Proposed Legislation Holds Tech Companies Accountable For Extremist Content Online
(New York, N.Y.) - This week, the U.S. House Homeland Security committee unanimously advanced the National Commission on Online Platforms and Homeland Security Act (H.R. 4782). The legislation, introduced by Committee Chairman Bennie G. Thompson, would establish a 12-member, bipartisan national commission on online platforms that examines how tech companies are being exploited by extremists to propagate acts of violence and terror. The commission would be granted subpoena power and be tasked with publishing a report on recommendations to curb online extremism.
“The proposed Commission is a crucial bi-partisan effort to hold tech companies accountable for their actions (or inaction),” stated Counter Extremism Project Executive Director David Ibsen. “Its work will help assure that tech companies have clear policies and procedures to moderate content and enforce them consistently and transparently. The Commission’s ability to conduct hearings, subpoena an owner or operator of an online platform, receive evidence, and issue reports are key measures that improve transparency within the tech industry, whose opaque practices have left lawmakers frustrated and American citizens insecure.”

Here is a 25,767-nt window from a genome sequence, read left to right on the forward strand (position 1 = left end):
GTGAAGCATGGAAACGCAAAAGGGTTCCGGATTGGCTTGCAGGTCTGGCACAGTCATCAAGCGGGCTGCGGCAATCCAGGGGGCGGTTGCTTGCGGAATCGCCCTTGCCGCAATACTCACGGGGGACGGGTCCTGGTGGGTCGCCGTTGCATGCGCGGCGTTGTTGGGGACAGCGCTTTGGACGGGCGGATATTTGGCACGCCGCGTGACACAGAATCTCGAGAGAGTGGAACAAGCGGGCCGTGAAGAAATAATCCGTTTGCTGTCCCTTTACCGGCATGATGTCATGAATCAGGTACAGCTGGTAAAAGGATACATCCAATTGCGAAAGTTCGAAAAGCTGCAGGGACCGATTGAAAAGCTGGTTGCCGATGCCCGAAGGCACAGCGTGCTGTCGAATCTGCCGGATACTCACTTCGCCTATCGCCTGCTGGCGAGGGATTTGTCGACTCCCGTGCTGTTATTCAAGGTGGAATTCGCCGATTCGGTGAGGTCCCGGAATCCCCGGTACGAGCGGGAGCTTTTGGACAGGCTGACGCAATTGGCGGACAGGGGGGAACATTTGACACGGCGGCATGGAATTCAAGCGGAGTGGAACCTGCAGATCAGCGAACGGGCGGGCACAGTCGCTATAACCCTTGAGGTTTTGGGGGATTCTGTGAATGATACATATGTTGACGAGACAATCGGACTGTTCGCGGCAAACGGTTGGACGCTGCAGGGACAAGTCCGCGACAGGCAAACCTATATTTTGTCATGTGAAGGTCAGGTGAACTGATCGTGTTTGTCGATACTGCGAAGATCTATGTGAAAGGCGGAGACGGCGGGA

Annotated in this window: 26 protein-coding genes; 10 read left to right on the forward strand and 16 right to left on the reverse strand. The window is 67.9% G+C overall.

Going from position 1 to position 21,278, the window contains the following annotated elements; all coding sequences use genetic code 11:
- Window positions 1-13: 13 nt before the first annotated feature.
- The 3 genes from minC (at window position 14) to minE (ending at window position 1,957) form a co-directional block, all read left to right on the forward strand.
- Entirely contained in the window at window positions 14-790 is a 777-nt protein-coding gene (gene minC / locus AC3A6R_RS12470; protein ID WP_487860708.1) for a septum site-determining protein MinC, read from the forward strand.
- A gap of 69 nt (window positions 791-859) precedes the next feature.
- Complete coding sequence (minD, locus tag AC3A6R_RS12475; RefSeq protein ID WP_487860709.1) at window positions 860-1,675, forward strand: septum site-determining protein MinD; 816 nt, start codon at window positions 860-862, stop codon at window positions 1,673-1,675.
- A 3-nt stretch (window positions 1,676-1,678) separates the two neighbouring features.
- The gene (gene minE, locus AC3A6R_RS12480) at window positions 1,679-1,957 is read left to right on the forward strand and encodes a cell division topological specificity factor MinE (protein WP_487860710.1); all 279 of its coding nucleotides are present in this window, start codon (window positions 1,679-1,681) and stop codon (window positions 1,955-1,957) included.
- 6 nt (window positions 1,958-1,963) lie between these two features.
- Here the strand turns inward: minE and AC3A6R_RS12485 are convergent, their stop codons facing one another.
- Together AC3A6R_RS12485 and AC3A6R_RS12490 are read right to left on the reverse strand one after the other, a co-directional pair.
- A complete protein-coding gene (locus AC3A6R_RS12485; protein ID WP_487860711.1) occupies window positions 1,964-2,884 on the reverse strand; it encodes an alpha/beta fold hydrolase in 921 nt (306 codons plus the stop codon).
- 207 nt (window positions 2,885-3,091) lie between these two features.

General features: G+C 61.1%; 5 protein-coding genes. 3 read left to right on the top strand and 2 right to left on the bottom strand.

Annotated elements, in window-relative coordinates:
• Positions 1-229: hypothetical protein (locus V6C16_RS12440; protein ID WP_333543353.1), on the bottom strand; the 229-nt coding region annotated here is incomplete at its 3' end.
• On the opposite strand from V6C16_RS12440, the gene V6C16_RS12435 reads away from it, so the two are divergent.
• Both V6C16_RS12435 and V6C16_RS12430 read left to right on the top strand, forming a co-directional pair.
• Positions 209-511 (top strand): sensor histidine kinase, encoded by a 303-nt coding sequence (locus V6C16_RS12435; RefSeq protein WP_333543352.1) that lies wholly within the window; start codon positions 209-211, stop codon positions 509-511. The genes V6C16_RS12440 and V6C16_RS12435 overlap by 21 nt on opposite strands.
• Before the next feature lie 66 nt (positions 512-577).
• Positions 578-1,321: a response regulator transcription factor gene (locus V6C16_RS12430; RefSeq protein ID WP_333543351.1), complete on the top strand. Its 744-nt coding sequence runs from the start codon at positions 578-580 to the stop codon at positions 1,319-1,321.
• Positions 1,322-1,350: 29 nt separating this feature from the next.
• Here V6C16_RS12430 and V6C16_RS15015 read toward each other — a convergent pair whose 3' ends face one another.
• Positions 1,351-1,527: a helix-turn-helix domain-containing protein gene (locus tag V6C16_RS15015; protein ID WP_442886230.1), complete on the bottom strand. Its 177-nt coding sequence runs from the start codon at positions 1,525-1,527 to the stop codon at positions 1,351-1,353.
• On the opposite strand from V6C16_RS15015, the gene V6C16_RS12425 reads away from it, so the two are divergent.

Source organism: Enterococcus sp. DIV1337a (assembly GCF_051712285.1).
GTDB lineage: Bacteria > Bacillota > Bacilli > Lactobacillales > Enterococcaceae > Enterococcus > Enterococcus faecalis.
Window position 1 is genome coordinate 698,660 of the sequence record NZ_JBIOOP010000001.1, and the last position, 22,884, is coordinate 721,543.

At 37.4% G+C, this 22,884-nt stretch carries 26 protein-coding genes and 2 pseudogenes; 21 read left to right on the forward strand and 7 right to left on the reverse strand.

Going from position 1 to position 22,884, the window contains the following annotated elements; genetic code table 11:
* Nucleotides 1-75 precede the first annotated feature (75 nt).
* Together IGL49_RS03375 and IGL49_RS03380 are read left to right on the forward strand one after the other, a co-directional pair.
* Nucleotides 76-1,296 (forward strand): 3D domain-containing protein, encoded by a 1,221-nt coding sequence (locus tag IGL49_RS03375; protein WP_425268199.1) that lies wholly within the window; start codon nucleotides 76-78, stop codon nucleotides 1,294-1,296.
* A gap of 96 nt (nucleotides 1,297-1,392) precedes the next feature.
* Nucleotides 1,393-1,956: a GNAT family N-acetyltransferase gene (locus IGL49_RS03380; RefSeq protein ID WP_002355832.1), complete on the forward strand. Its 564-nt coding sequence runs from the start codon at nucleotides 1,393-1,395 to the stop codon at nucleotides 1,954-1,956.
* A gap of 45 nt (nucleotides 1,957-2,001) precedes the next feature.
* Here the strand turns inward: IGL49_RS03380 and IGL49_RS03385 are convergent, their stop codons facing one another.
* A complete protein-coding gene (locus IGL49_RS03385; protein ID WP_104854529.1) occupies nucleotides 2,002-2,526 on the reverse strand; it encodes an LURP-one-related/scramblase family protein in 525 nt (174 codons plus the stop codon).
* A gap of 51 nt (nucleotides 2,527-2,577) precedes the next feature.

CEP filed a letter in support of the legislation, expressing a deep concern about “terrorists’ misuse of online platforms as well as tech companies’ inability to consistently and transparently remove terrorist material from their websites.” Recent terror attacks have renewed a spotlight on how extremist content proliferates online and radicalizes others. Specifically, in the aftermath of the Christchurch attack, CEP identified videos of the shooter’s livestream a month after it happened. Others, such as the murderous neo-Nazi group Atomwaffen Division also continue proliferating on YouTube.
To read CEP’s letter in support of the National Commission on Online Platforms and Homeland Security Act (H.R. 4782), please click here.